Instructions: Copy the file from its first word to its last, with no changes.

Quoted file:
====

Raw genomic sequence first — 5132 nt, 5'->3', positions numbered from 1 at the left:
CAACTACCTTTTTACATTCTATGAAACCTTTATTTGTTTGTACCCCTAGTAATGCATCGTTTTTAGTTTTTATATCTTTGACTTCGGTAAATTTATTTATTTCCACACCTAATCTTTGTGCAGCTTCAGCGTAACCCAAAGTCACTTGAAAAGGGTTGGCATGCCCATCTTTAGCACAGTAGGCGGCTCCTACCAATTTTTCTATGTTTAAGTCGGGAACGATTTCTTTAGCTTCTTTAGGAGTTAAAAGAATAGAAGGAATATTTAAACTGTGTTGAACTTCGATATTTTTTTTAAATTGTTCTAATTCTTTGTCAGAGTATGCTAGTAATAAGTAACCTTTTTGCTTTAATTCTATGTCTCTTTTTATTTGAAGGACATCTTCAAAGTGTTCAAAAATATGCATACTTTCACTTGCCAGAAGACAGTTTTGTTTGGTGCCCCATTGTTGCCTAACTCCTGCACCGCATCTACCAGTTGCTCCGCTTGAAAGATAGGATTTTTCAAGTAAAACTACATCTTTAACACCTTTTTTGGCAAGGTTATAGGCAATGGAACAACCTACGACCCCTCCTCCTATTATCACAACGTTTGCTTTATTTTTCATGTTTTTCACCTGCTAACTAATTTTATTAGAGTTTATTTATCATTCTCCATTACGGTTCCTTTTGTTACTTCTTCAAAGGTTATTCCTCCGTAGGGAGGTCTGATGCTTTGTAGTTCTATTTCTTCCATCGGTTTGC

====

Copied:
Raw genomic sequence first — 5132 nt, 5'->3', positions numbered from 1 at the left:
CAACTACCTTTTTACATTCTATGAAACCTTTATTTGTTTGTACCCCTAGTAATGCATCGTTTTTAGTTTTTATATCTTTGACTTCGGTAAATTTATTTATTTCCACACCTAATCTTTGTGCAGCTTCAGCGTAACCCAAAGTCACTTGAAAAGGGTTGGCATGCCCATCTTTAGCACAGTAGGCGGCTCCTACCAATTTTTCTATGTTTAAGTCGGGAACGATTTCTTTAGCTTCTTTAGGAGTTAAAAGAATAGAAGGAATATTTAAACTGTGTTGAACTTCGATATTTTTTTTAAATTGTTCTAATTCTTTGTCAGAGTATGCTAGTAATAAGTAACCTTTTTGCTTTAATTCTATGTCTCTTTTTATTTGAAGGACATCTTCAAAGTGTTCAAAAATATGCATACTTTCACTTGCCAGAAGACAGTTTTGTTTGGTGCCCCATTGTTGCCTAACTCCTGCACCGCATCTACCAGTTGCTCCGCTTGAAAGATAGGATTTTTCAAGTAAAACTACATCTTTAACACCTTTTTTGGCAAGGTTATAGGCAATGGAACAACCTACGACCCCTCCTCCTATTATCACAACGTTTGCTTTATTTTTCATGTTTTTCACCTGCTAACTAATTTTATTAGAGTTTATTTATCATTCTCCATTACGGTTCCTTTTGTTACTTCTTCAAAGGTTATTCCTCCGTAGGGAGGTCTGATGCTTTGTAGTTCTATTTCTTCCATCGGTTTGC